To be healthy, you need a strong immune system.
The immune system is not a single entity but, rather, a structure that works with all the other systems in your body. If one's not working optimally, your immunity will plummet, and you can bet your overall well-being will be affected.
We all know we shouldn't smoke or drink to excess and that we should eat healthy, nutritious food, but your immune system is affected by so much more, such as your thoughts, relationships, smiling, stress management and sleep.
While you're at it, don't underestimate the power of the body/mind/spirit connection! Deepak Chopra says: "Every time we have a thought, we set off a cascade of cellular reactions in our nervous system that influence all the molecules in our body."
Boost your immunity and stay well by:
Staying Connected: When you constantly cut yourself off from people, you're increasing the risk of loneliness, and that's bad for your health.
Researchers at Ohio State University found that those less socially-connected produced more inflammation-related proteins, and inflammation is linked to diabetes, arthritis, auto-immune diseases and even some cancers.
Reach out to people. Attend social functions. Find a sense of community through your church, local organizations, volunteer groups.
That goes for work, too! While you certainly don't want a rep as the office clown or the non-stop talker where people hide when they see you coming, you do need to spend just a little time reaching out to work buddies.
Turning That Frown Upside Down: We've all heard that phrase, "Laughter is the best medicine," and it's true. According to Psychology Today, smiles can be pretty powerful. They boost moods, relax the body, stimulate immunity, decrease stress and a lot more. By the way, smiles are also contagious -- and you know that saying, "What you put out into the Universe is what you'll get back."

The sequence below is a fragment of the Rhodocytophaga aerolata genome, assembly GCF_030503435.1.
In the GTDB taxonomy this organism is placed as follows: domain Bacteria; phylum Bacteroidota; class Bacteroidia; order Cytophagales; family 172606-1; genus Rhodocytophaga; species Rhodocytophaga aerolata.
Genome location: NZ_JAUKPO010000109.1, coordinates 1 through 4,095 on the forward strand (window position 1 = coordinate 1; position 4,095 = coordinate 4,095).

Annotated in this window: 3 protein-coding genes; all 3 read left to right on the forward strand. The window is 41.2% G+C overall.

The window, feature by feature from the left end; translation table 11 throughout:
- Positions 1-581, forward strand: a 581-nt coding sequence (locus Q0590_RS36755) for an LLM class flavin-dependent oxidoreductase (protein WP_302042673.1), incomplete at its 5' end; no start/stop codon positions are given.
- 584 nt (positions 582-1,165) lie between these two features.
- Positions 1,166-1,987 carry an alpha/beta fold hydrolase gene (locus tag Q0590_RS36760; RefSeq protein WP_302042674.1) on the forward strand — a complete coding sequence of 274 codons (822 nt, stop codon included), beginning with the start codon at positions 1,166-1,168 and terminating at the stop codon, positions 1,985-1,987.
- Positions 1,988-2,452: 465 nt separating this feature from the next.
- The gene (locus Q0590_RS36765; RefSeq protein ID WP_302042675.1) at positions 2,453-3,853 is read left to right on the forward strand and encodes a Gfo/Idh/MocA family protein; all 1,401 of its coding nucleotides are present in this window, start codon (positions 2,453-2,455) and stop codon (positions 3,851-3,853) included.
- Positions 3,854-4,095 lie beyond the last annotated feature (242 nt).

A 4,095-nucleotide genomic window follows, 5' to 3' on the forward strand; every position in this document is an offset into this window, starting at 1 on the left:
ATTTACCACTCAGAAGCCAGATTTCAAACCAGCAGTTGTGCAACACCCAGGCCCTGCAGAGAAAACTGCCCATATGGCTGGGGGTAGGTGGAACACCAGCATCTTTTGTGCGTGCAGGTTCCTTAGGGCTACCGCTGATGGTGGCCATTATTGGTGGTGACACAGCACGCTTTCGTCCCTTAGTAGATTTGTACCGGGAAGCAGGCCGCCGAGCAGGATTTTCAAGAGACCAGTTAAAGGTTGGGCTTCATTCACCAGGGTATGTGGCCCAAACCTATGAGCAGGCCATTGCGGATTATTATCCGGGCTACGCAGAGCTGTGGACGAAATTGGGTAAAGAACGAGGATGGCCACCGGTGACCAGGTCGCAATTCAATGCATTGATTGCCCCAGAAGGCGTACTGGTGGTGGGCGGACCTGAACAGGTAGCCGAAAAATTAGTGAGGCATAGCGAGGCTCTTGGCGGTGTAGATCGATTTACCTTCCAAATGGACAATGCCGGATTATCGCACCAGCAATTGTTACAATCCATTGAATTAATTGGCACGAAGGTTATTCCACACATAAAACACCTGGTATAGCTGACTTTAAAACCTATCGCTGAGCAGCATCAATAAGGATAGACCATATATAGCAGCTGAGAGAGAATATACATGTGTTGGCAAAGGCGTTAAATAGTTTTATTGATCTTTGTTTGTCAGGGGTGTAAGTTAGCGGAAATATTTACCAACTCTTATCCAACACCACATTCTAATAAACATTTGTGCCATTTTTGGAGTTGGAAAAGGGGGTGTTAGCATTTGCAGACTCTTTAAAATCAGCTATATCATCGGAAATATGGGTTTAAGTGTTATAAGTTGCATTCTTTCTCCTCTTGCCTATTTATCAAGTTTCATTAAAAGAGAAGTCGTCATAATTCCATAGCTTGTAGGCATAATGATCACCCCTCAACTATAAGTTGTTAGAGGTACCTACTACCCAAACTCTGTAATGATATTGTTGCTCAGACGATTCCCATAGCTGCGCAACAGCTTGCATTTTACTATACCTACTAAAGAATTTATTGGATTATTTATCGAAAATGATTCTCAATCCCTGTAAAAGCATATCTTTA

Not Being a "Debbie Downer": Winston Churchill had a saying, "The pessimist finds difficulty in every opportunity, while the optimist finds opportunity in every difficulty."
Optimists have a lot less stress because they have hope, think positively, practice gratitude and don't "sweat the small stuff," which means little or no stress-related damage to the immune system.
Getting Enough Sleep: We all have occasional nights when we can't sleep, but if you're chronically sleep-deprived, you'll probably be exhausted, stressed, moody, irritable, injury-prone, and will lack mental focus.
You'll also become more susceptible to colds and viruses. The National Institutes of Health reported on a study conducted by Archives of Internal Medicine where 153 people were given the rhino (cold) virus; it was found that those who got less than 7.5 hours of sleep were more susceptible to catching something.
Managing Stress:. If you're a chronic stress case, you might experience eating disorders, digestive problems, high blood pressure, inflammation, weight problems, sleep deprivation, confidence and esteem challenges. Learn to manage it with various techniques, such as meditation, deep breathing, self-care, etc.
According to the American Psychological Association, there is emerging evidence that managing stress can actually help one fight germs.
Incorporating Physical Activity in Daily Life: We know you're busy, and we know some people don't like going to the gym. Never use that as an excuse to do nothing, because you can find other ways to incorporate exercise into your life Physical activity is good for both the body AND the mind. It transports oxygen and nutrients to the cells and gets rid of toxins and accumulated wastes. Emotionally, you'll feel a lot better too, because it releases those natural, feel-good, substances called endorphins.
Harvard Health Publications of Harvard Medical School says it may even play a bigger part because it also boosts circulation!
Walk, take the stairs, rather than escalators or elevators, play a sport, swim, do some gentle stretching, yoga or t'ai chi. It's your choice, but just do something.
Using Antibiotics Wisely: Antibiotics certainly have a place in today's medicine, but many overuse them, taking them at the first hint of a cold. These people not only develop antibiotic resistance, but, as the Mayo Clinic pointed out, it can destroy your healthy gut bacteria, and that's what eliminates toxins, aids healthy digestion and keeps your immune system in tip-top shape.
HuffPost Lifestyle is a daily newsletter that will make you happier and healthier — one email at a time. Learn more